Once manifestantes fueron arrestados por impedir el paso de tráfico y desobedecer a un oficial de tránsito. The May Day march in the Mission, started at 24th and Mission Streets, and marched to 16th Street. Eleven protesters were arrested for impeding traffic and disobeying a traffic officer. Photo Santiago Mejía

A crowd of several hundred people gathered May 1 in the Mission on International Workers’ Day, also known as May Day, to celebrate laborers and the working class.

“This is the time for workers to wake up and see that the labor force is under attack,” said American Postal Workers Union representative, Jose Carlos Riquelme. “We must stop the racism in the workforce (as well as) change the laws affecting undocumented immigrants. We must stop the intentions to privatize government jobs like the postal service. People must get together and fight for their privileges.”

The rally, which began with an Aztec dance ceremony, kicked off at the 24th Street Bart station at 4 p.m. and marched down Mission Street with people waving signs reading slogans like “break the glass ceiling” and “solidarity for all.”

When the march arrived the intersection of Mission and 16th streets it met members of “Food Not Bombs,” a human rights and anti-war activist organization, who set up a table in the middle of the street and began giving away food.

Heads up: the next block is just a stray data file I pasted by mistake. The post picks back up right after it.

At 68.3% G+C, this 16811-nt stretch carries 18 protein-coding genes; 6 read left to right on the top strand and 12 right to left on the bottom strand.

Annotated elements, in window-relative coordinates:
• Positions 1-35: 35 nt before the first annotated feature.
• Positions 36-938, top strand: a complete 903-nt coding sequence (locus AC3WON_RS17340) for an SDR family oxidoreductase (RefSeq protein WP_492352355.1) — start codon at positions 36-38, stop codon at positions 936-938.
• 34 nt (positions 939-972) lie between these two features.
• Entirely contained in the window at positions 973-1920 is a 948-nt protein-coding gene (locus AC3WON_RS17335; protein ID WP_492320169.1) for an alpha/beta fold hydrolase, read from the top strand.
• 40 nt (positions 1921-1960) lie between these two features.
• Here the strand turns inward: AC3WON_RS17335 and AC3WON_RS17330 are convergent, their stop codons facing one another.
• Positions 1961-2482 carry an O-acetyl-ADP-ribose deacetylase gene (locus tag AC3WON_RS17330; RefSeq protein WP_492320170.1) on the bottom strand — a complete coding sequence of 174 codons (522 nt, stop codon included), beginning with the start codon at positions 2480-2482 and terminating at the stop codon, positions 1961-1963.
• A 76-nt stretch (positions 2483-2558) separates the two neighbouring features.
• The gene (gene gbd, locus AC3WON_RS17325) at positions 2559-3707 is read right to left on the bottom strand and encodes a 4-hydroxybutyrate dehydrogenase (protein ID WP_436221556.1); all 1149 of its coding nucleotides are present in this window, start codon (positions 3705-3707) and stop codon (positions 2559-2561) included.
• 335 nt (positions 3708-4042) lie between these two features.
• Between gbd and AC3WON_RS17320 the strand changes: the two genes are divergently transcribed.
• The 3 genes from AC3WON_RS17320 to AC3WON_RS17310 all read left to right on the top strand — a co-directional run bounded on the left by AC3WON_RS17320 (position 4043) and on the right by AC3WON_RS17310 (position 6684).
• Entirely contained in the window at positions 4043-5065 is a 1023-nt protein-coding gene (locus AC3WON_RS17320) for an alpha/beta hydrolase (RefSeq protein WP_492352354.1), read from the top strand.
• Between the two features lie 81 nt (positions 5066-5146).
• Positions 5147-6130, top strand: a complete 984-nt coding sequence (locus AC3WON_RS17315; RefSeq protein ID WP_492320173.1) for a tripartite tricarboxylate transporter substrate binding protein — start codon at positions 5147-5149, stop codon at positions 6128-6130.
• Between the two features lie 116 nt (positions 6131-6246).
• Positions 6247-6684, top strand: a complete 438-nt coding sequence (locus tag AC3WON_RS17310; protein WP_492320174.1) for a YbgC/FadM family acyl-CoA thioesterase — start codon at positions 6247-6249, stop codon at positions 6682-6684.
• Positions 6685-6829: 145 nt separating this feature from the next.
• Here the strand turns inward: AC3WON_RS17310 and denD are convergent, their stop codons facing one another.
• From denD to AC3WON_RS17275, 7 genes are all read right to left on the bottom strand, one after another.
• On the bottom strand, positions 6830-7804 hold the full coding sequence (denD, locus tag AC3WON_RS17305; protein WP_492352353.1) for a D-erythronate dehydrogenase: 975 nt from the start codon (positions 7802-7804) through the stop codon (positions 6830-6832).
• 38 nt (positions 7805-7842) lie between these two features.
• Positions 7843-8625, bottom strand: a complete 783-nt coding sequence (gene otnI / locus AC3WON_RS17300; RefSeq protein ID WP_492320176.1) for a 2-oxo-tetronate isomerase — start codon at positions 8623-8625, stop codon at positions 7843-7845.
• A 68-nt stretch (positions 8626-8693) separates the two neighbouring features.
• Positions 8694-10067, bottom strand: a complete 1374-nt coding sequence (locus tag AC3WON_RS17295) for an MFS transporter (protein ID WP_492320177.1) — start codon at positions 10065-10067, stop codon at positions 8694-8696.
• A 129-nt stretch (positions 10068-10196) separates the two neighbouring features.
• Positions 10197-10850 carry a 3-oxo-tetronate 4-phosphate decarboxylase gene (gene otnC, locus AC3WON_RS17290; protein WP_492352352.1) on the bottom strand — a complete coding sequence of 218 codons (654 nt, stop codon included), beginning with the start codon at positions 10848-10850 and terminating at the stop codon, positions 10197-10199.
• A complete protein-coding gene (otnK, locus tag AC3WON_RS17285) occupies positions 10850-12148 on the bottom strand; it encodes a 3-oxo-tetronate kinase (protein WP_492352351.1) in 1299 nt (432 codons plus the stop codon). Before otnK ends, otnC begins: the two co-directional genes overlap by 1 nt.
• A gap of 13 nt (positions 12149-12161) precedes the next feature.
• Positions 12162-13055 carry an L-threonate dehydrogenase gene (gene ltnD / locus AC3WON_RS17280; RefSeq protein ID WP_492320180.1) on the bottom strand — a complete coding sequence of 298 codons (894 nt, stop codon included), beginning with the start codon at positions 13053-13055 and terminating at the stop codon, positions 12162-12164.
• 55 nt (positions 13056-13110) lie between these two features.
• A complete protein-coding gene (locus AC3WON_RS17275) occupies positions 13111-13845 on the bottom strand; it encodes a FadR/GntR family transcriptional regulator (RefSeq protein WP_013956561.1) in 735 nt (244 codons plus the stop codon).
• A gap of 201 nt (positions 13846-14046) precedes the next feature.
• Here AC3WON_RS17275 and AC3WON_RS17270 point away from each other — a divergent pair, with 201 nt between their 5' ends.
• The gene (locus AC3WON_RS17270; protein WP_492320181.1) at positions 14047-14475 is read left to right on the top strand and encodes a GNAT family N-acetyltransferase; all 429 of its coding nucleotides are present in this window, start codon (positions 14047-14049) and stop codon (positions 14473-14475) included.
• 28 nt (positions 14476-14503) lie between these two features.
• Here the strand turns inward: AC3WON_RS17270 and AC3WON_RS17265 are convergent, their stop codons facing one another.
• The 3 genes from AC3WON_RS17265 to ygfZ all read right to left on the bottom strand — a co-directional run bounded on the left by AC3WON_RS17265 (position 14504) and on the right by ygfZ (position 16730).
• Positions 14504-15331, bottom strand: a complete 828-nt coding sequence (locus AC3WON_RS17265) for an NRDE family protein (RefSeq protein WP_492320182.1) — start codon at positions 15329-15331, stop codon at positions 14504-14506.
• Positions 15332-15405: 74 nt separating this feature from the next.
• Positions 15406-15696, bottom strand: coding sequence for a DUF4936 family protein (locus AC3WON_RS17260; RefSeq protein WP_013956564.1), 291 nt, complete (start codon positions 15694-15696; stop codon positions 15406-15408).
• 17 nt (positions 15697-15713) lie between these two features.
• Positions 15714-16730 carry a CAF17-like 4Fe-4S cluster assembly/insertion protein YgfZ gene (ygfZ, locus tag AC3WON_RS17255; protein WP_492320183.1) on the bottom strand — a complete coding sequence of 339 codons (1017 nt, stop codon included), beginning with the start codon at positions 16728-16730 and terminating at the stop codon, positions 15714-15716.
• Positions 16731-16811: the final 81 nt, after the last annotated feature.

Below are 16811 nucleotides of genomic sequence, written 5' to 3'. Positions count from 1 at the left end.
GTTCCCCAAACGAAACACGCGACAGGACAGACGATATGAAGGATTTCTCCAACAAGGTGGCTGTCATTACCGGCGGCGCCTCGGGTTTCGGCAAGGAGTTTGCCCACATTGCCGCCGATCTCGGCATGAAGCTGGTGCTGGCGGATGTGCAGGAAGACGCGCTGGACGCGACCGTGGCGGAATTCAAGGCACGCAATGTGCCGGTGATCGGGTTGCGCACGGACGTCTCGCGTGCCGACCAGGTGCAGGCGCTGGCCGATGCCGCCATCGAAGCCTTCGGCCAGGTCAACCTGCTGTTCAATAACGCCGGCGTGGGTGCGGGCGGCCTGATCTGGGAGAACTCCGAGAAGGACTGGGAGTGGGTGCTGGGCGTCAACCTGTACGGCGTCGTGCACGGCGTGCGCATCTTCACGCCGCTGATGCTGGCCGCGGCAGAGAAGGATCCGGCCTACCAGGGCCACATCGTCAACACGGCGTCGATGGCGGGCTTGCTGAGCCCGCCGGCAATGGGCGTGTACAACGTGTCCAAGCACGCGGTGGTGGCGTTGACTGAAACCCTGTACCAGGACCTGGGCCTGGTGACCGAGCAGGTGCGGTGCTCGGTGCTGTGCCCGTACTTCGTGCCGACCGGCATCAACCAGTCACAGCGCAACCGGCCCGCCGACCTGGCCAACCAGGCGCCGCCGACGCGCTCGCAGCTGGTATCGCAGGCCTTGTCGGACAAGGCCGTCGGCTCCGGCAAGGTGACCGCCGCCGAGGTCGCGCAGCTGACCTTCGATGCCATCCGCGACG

The police ordered protesters to move to the sidewalk. Eleven people who refused were surrounded by officers and arrested for impeding traffic and disobeying a traffic officer. Two of the arrested were tackled to the ground after they attempted to break through the police line.

In addition to advocating workers’ rights, many of the speakers at the rally addressed the struggles currently plaguing the Mission’s Latino community such as gentrification, police brutality and immigration law reform.

The crowd, a mix of all ages and ethnic backgrounds, energetically cheered and howled in support of the speakers and the variety of issues being addressed. However, the response coming from the crowd shifted from the sounds of support to those of anger when Justice For Alex representative, Benjamin Bac Sierra spoke about the recent death of Alejandro Nieto, who was killed by police on Bernal Hill on March 21.

“‘Mayday, mayday, mayday!’ That is a distress signal! We are in an emergency right now!” yelled Bac Sierra to the crowd. “We cannot allow these lies to continue. His death was a direct result of gentrification. He was an honest worker like a lot of you. We cannot allow another worker to be killed on the streets for no reason.”

Although many of the topics being addressed focused on issues surrounding Mission area Latinos, speaker Jason Wallach, from the Center for Political Education, pointed out that “May Day is the place where all our struggles come together,” a statement which received the loudest cheers of the rally.

“This is important,” said Judith Nero. Nero, a mother of a six and a four-year-old, pointed out. “I bring my boys out to May Day every year. It’s not the kind of holiday they are used to, but I need them to see the need in celebrating the working class.”

“My husband would have been here, but he is at work at his construction job,” said Nero, jokingly.